Product Review - Yamaha RX-V1
DD/DTS Matrix 6.1 Receiver - July, 2000
Yamaha RX-V1 DD/DTS Matrix 6.1 Receiver
Eight Channels: Front Left/Right, Front Effects (L/R), Front Center, Rear-Side-Surrounds (L/R), Rear Center (Matrix 6.1), LFE is 0.1 in 8.1
Power Output: 110 Watts RMS Per Channel in Six Channels, 35 Watts Per Channel in the Front Effects Channels, LFE Channel is Pre-Out
54 Sound Field (DSP) Modes
DD and DTS Matrix 6.1 Decoding
Pre-Ins and Pre-Outs for All Channels
Size: 8 1/2" H x 17 1/2" W x 18 1/2" D
Weight: 61 Pounds
MSRP: $3,199 USA (Black), $3,299 (Gold)
|Yamaha Electronics Corporation, USA, 6660 Orangethorpe Avenue, Buena Park, California 90620-1345; Phone 714-522-9105; Web http://www.yamaha.com|
When asked if I would review the new RX-V1, I paused . . . and replied, "Definitely." Ok, so the pause was less than one cycle on my computer . . . but still. The new RX-V1 is Yamaha's new theater 6.1 receiver and for an MSRP of $3,199.
I went to pick the receiver up, came back, and enlisted the help of a friend. At 61 pounds (FedEx bill to prove it), it's the heaviest AV receiver that I have seen lately. Do the math and that's $48 a pound. This receiver is 8 channels of Yamaha technology. With so many features, I have no idea how to present them all, but I will try.
Dolby Digital EX and DTS ES
This is Yamaha's first receiver with 6.1 decoding support (it has lots of other new stuff too, which are described below). It decodes the DD 6.1 and DTS 6.1 matrix formats. A simple button on the remote turns on the 6.1 Matrix Decoding. DTS has released DTS Discrete 6.1 which is not a matrix format. The sixth channel is discrete, but the RX-V1 can't decode it. It is not clear yet whether or not discrete 6.1 DVDs will have matrix versions of the sixth channel on the disc for matrix-only receivers. There are also Neo:6 and DPL-II coming. New formats seem to be never-ending.
The Sixth Channel (Decoding)
The sixth channel (EX and ES) is the rear center channel in the matrix 6.1 design. It provides the means to make seamless wraparounds, and more directional rear effect. Because the rear left and right channels are actually designed to be on the rear sides rather than behind you on the rear wall, there was a need for a center rear to pull the effect more towards the back of the room. This also allows the effect to transition in a circular fashion around the listener, where as just the two original surrounds often created an over the head wrap effect. The decoding of the sixth channel in the Dolby realm is the same process as the center channel of the older Dolby Pro Logic. In fact, you can use your old Pro Logic receiver to decode the new center channel, if you don't have the RX-V1. Just pipe your left and right rear channels into your old receiver, and hook up three speakers to the front left center and right outputs of the old receiver. Or sell your old equipment and buy a new ES/EX receiver. Those of you with programmable-upgradeable decoders should be able to get the upgrades soon. Remember, the matrix 6.1 spec is not another dedicated channel, but a decoded matrix channel from the back two.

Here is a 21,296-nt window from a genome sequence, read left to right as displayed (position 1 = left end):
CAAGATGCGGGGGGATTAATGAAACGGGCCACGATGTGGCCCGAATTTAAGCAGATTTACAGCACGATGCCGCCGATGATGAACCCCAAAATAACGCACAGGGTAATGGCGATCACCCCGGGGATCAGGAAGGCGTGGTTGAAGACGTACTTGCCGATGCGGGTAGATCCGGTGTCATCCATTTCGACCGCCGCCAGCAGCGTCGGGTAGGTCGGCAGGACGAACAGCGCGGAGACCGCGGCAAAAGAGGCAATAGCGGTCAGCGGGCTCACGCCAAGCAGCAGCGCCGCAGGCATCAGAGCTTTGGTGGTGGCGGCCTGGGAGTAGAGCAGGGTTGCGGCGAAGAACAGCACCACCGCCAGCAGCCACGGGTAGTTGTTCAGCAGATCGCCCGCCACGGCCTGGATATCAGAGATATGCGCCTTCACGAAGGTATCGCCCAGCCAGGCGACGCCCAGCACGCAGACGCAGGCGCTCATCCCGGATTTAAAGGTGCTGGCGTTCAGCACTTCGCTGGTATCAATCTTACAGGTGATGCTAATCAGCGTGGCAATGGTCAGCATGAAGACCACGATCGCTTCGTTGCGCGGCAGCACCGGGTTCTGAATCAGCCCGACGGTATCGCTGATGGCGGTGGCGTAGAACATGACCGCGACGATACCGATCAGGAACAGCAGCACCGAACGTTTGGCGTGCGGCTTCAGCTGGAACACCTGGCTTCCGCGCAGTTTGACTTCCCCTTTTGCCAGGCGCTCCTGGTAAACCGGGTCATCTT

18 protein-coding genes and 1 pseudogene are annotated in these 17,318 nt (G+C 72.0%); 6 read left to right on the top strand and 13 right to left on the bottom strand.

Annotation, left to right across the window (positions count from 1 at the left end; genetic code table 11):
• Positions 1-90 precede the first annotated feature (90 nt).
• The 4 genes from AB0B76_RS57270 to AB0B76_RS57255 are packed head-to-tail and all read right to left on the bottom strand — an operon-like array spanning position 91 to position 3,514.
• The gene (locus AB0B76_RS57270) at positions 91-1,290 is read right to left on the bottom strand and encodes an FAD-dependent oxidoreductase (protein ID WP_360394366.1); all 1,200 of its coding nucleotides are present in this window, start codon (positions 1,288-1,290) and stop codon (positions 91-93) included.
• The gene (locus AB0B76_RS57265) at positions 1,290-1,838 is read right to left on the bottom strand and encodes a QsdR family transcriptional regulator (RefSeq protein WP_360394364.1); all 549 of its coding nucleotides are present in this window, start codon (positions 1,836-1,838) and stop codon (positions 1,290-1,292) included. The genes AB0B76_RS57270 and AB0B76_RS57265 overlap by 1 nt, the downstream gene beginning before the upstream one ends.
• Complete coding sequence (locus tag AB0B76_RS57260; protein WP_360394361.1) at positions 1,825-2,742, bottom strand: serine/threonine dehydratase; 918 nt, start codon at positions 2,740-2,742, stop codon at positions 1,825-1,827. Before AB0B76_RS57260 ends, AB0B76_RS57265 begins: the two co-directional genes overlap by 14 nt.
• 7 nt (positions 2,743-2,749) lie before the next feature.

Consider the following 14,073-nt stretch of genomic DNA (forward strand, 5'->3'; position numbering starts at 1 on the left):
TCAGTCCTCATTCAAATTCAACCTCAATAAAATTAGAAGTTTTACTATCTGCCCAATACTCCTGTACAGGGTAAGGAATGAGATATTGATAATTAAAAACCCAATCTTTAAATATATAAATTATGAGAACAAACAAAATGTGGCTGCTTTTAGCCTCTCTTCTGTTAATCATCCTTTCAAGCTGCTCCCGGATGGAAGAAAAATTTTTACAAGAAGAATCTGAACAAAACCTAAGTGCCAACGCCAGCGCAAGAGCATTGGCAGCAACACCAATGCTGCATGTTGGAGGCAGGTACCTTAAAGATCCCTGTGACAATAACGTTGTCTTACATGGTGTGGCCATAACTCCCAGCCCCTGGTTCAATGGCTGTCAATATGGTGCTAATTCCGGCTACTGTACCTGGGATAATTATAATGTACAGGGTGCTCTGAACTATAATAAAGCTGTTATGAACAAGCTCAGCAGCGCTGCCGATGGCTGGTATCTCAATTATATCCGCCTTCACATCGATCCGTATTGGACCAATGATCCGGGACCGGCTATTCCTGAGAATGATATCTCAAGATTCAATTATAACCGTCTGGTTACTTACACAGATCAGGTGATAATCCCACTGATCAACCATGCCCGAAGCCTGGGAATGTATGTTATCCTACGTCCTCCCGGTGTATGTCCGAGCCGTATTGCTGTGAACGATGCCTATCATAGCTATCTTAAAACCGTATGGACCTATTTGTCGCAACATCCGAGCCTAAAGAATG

The Sixth Channel (Positioning)
So now that we have another channel, where does it go, and how do we aim it? The manual that came with the receiver has little as to how to position the speakers. It does say that the front effects speakers (Yamaha adds their own front effects that are extracted from the front main channels) and the rear effect (EX or ES) should be 6 feet off the floor and face the listener. I even checked www.dolby.com, and found no information on the new speaker placement.
Here is how to place your direct radiating speakers as suggested by Dolby. The front left and right speakers should be separated by a 45 degree angle from the listener. The front center channel should be located directly below/above/behind the screen with it aimed at the listeners head. The rear-side-surround speakers should be aligned just behind the listeners ears, and the height should be 60cm to 90cm above the listeners ears. If you have 2 rear center speakers (EX or ES), they should be separated by 60 degrees from the listener and 60 cm - 90 cm above the listeners ears, and tilted down toward the listening position, but not tilted laterally (not toed in). If you have one rear center speaker, it should be placed 60 cm -90 cm above the listener in the rear center of the wall, and be aimed towards the listening position.